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BJ SERVICES CO LLC DEF 14A 2005

Documents found in this filing:

  1. Def 14A
  2. Graphic
  3. Graphic
  4. Graphic
  5. Graphic
Definitive Proxy Statement

UNITED STATES

SECURITIES AND EXCHANGE COMMISSION

WASHINGTON, D.C. 20549

 

SCHEDULE 14A

 

Proxy Statement Pursuant to Section 14(a)

of the Securities Exchange Act of 1934

 

Filed by the Registrant  x

 

Filed by a Party other than the Registrant  ¨

 

Check the appropriate box:

 

¨

   Preliminary Proxy Statement    ¨    Confidential, for use of the Commission only (as permitted by Rule 14a-6(e)(2))

x

   Definitive Proxy Statement      

¨

   Definitive Additional Materials      

¨

   Soliciting Material Pursuant to Section 240.14a-12      

 

BJ SERVICES COMPANY

(Name of Registrant as Specified In Its Charter)

 

Payment of Filing Fee (Check the appropriate box):

 

x No fee required.

 

¨ Fee computed on table below per Exchange Act Rules 14a-6(i)(1) and 0-11.

 

  (1) Title of each class of securities to which transaction applies:

 

 
  (2) Aggregate number of securities to which transaction applies:

 

 
  (3) Per unit price or other underlying value of transaction computed pursuant to Exchange Act Rule 0-11 (set forth the amount on which the filing fee is calculated and state how it was determined):

 

 
  (4) Proposed maximum aggregate value of transaction:

 

 
  (5) Total fee paid:

 

 

 

¨ Fee paid previously with preliminary materials.

 

¨ Check box if any part of the fee is offset as provided by Exchange Act Rule 0-11(a)(2) and identify the filing for which the offsetting fee was paid previously. Identify the previous filing by registration statement number, or the Form or Schedule and the date of its filing.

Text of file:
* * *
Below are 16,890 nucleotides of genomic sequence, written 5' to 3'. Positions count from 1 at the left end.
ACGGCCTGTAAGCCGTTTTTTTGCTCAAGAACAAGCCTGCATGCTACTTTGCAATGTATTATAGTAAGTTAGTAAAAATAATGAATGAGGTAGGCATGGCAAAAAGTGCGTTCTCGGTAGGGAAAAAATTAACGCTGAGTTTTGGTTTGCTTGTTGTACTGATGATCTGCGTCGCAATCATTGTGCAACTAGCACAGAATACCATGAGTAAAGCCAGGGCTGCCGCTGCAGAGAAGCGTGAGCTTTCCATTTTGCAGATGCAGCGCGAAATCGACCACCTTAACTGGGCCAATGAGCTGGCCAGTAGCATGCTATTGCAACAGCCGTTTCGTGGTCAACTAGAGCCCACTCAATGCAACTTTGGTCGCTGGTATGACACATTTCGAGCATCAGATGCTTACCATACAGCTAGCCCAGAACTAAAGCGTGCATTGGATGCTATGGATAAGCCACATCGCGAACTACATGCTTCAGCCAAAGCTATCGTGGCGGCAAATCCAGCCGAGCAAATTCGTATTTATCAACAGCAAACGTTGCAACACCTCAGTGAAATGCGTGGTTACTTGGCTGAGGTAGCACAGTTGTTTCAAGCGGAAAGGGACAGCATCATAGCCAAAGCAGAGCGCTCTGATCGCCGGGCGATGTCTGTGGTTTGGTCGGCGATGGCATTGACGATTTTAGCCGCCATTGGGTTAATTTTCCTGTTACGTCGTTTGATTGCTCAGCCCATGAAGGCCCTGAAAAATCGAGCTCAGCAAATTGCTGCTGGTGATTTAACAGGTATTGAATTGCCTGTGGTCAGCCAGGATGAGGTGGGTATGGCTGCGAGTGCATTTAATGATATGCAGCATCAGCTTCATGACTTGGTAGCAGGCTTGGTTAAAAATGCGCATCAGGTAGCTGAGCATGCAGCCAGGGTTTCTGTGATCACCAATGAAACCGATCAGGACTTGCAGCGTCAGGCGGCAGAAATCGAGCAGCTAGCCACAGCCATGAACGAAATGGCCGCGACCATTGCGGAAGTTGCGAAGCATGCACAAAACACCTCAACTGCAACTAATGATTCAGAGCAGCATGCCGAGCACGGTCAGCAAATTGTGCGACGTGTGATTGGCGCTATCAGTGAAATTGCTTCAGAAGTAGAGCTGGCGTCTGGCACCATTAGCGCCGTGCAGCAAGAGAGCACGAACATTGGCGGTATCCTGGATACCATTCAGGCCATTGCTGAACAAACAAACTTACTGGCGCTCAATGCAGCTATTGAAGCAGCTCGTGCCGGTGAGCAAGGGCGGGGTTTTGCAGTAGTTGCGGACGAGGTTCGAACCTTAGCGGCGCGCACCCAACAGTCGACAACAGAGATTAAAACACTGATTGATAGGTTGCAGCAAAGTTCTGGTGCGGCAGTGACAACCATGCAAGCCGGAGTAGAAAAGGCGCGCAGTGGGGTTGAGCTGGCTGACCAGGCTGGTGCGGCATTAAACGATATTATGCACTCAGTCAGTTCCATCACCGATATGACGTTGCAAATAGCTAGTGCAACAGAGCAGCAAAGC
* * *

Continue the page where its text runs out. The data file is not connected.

(1) Amount Previously Paid:

 

 
  (2) Form, Schedule or Registration Statement No.:

 

 
  (3) Filing Party:

 

 
  (4) Date Filed:

 

 


LOGO

 


 

NOTICE OF ANNUAL MEETING OF STOCKHOLDERS

TO BE HELD ON JANUARY 31, 2006

 


 

The Annual Meeting of the Stockholders of BJ Services Company (the “Company”) will be held on Tuesday, January 31, 2006, at 11:00 a.m. local time, at The Westin Galleria Hotel, located at 5060 West Alabama, Houston, Texas 77056, for the following purposes:

 

  1. To elect two Class I directors to serve a three-year term;

 

  2. To approve an amendment to BJ Services’ certificate of incorporation, as amended, to increase the total number of shares of common stock, par value $0.10 per share, that BJ Services has the authority to issue from 380,000,000 shares to 910,000,000 shares; and

 

  3. To transact such other business as may properly come before the meeting and any postponement or adjournment.

 

The foregoing items of business are more fully described in the Proxy Statement that accompanies this Notice.

 

All stockholders of record at the close of business on December 6, 2005, are entitled to notice of, and to vote at, the meeting and any adjournment. Stockholders holding at least a majority of the outstanding shares of the Company are required to be present or represented by proxy at the meeting to constitute a quorum.

 

Please note that space limitations make it necessary to limit attendance at the meeting to stockholders, though each stockholder may be accompanied by one guest. Admission to the meeting will be on a first-come, first-served basis. Registration will begin at 10:00 a.m. and seating will begin at 10:30 a.m. Each stockholder may be asked to present valid picture identification, such as a driver’s license or passport. Stockholders holding stock in brokerage accounts must bring a copy of a brokerage statement reflecting stock ownership as of the record date. Cameras, recording devices and other electronic devices will not be permitted at the meeting.